What you need to know about DHA-Omega-3: Current sustainability + algae alternatives


Omega 3 and 6 are examples of polyunsaturated fatty acids, both of which are needed in the human diet; they have opposite effects, both of which are vital to good health. While omega 6 promotes inflammation and clotting (important for wound healing, for example), omega 3 has an anti-inflammatory and anticoagulant role. While getting a 1: 1 ratio of omega 6 to omega 3 through diet would be optimal, most of us today have a ratio as high as 30: 1, which is both inflammation and chronic disease (e.g.). As a result of these skewed ratios, omega-3 is now a hot diet supplement on the market with some pretty strong scientific evidence to prove its effectiveness in reducing the risk of chronic diseases. Current recommendations for daily omega-3 are 250 mg DHA daily (up to 1000 mg for people with heart disease, for example), an amount that has been shown to reduce the risk of heart disease by 36%! Given current largely unsustainable fishing practices, are our current main sources of omega-3s, which are either fish (2x per week) or fish oil, something that can be of benefit to entire populations? How do vegan options hold up against these sources of fish oil? Should algae be the next step towards a sustainable omega-3 source?

The three primary omega-3 fatty acids are alpha-linolenic acid (ALA), docosahexaenoic acid (DHA) and eicosapentaenoic acid (EPA). In the marine omega-3 fatty acids (DHA and EPA), algae are the first source of omega-3 fatty acids, which bioaccumulate up the marine food chain and give large, fatty cold water fish the highest concentrations. ALA Omega-3 is the land-based Omega-3 and is found in nuts, seeds and many vegetables, with particularly high concentrations in chia, flax, walnuts and avocados. While ALA could potentially be an adequate source of omega-3 in an extremely low omega-6 diet, unfortunately, it is not a viable source for most of us. In the human body, ALA must be converted to EPA and then DHA to make the bioactive products, but the conversion can be anywhere from 0.2-20%. Additionally, most studies suggest that marine-based omega-3s are required to get any of the health benefits of omega-3s. This is a definite dilemma for vegans and people who want a sustainable source of omega-3s alike.

How untenable are current practices? There have been some serious developments in marine fishing over the past 60 years. While production in the 1950s was 19.3 million tons per year, this figure rose to 163 million tons by 2009! Currently around 70% of the world’s fish stocks are either fully exploited or depleted, and around 90% of large predatory fish are extinct (e.g. tuna, shark, cod); Today’s fish stocks are clearly being harvested faster than they can reproduce. It has been estimated that global food fisheries will collapse completely by 2050 if current trends continue. Although the primary sources of omega-3s come from oily marine fish, given the impact of the environmental degradation that fishing brings, should these sources be recommended?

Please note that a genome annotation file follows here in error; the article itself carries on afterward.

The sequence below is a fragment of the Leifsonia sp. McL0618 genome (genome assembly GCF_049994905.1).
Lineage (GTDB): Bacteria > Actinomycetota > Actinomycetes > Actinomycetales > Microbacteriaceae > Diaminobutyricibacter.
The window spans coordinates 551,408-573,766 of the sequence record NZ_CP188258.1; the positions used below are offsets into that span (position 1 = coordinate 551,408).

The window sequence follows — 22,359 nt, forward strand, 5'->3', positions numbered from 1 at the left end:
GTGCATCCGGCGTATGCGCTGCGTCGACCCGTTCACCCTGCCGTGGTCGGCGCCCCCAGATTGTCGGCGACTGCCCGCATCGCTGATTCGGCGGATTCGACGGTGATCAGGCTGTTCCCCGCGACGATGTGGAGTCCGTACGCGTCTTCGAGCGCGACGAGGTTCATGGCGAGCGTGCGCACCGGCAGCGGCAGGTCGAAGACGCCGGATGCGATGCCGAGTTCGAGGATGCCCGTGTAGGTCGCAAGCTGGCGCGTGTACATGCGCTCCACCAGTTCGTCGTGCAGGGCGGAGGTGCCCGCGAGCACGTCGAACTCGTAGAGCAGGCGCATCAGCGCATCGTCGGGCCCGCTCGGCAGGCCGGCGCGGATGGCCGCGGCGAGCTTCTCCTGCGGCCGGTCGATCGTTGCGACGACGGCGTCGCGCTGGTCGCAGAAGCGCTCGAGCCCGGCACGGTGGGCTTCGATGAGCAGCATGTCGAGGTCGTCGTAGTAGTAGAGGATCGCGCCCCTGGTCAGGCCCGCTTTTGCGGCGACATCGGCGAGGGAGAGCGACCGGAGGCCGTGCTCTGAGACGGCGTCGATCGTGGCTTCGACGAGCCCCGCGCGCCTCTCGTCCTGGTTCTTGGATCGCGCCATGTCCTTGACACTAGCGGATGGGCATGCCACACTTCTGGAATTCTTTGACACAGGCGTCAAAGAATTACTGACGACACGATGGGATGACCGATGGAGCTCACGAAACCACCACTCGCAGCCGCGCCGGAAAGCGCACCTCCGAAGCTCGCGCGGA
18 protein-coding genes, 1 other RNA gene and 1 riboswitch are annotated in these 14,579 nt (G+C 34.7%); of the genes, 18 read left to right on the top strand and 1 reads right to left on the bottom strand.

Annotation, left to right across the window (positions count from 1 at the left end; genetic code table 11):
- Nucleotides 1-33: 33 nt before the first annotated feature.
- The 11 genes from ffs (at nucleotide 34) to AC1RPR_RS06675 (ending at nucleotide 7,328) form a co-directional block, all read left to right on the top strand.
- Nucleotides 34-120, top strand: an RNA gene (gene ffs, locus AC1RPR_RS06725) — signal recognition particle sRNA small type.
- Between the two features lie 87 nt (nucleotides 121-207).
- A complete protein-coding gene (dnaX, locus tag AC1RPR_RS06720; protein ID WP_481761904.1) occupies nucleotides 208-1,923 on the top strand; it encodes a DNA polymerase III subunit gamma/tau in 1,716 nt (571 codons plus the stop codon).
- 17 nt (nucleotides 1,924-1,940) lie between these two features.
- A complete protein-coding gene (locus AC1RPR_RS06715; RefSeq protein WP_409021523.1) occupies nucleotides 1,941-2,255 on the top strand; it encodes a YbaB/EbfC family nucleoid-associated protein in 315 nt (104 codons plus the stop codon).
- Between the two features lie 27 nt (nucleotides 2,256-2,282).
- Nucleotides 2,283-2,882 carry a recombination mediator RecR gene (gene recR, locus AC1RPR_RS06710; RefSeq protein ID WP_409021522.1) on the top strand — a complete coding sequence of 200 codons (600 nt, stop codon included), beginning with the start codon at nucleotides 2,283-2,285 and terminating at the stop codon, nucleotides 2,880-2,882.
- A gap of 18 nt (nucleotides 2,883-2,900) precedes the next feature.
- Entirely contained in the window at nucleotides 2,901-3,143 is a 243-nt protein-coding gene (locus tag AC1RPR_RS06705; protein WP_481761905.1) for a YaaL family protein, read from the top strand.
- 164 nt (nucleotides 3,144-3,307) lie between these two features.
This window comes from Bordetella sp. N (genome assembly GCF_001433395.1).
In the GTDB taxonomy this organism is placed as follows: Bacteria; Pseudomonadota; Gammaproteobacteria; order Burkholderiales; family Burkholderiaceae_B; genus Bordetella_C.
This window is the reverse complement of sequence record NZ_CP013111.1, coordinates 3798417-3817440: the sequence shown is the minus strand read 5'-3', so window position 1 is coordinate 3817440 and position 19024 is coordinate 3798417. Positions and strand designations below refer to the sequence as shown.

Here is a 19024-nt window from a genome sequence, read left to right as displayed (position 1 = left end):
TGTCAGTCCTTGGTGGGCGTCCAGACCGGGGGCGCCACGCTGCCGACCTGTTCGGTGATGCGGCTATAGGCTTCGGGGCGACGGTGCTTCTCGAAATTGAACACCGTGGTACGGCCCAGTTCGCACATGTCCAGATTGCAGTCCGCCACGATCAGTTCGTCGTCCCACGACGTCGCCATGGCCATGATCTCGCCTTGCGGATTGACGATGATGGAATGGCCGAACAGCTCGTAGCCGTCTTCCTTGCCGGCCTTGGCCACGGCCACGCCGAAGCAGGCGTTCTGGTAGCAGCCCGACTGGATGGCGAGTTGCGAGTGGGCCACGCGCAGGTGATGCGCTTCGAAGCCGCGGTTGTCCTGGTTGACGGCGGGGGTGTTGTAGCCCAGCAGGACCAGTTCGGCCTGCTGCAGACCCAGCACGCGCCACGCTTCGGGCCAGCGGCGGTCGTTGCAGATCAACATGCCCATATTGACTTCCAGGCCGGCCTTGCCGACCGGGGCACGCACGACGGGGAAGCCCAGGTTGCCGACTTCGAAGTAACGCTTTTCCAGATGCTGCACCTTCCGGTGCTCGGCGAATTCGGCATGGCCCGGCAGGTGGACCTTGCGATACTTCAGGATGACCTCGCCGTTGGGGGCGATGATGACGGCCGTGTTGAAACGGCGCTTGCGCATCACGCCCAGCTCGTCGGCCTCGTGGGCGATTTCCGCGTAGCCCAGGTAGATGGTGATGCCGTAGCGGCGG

For me that answer should be no! We know that marine-based omega 3s (EPA and DHA) are the ones we need to look for. Why not with an algae alternative at the source? Algae are the most common primary producers in the ocean, converting light and carbon dioxide into energy. They can grow on a large scale quickly and easily and be a very clean source of vegetarian omega-3 that multiple industries can benefit from (e.g. biodiesel, animal feed, natural health products, groceries, cosmetics). The use of algae is not a new concept; it’s been used for things like vitamins, animal feed, cosmetics, and food additives for decades. Algae Omega 3 seems to be the most obvious step towards sustainability for Omega 3 and is already contained in some outstanding vegan products, including Floras Udo plus DHA and Nutrasea’s Vegan Algae Omega 3. More and more algae Omega 3 products are appearing every year, and with more research and consumer interest, there is no reason why algae cannot gain enough popularity to alleviate current pressures on marine ecosystems.

Would you like to see the success of algae omega-3 products? At this point it’s all about support! Spread the word about algae alternatives and maybe consider trying some yourself. With Baby Algae Omega-3 Products, consumer interest and education will go a long way in helping them thrive to support recommended omega-3 intakes not just for small populations, but for the entire world!


  • Adarme-Vega C, Lim D, Timmins M, Vernen F, Li Y, Schenk P. (2012) Microalgae biofactory: a promising approach to sustainable omega-3 fatty acid production. microbial cell factories 11:96
  • Lenihan-Geels G, Bishop K, Ferguson L. (2013) Alternative Sources of Omega-3 Fats: Can We Find a Sustainable Substitute for Fish? Nutrients 5: 1301-1315.
  • Pereira H, Barreira L, Figuiredo F, Custodio L, Vizetto-Duarte V, Polo C, Resek E, Engelen A, Varela J. (2012) Polyunsaturated fatty acids in marine macroalgae: potential for nutritional and pharmaceutical applications. March Drugs 10: 1920-1935.
  • United Nations Food and Agriculture Organization (2011) Review of the State of Global Marine Fisheries Resources. FAO Fisheries and Aquaculture Technical Paper 569: 334.

Image source: Steven Depolo / Flickr


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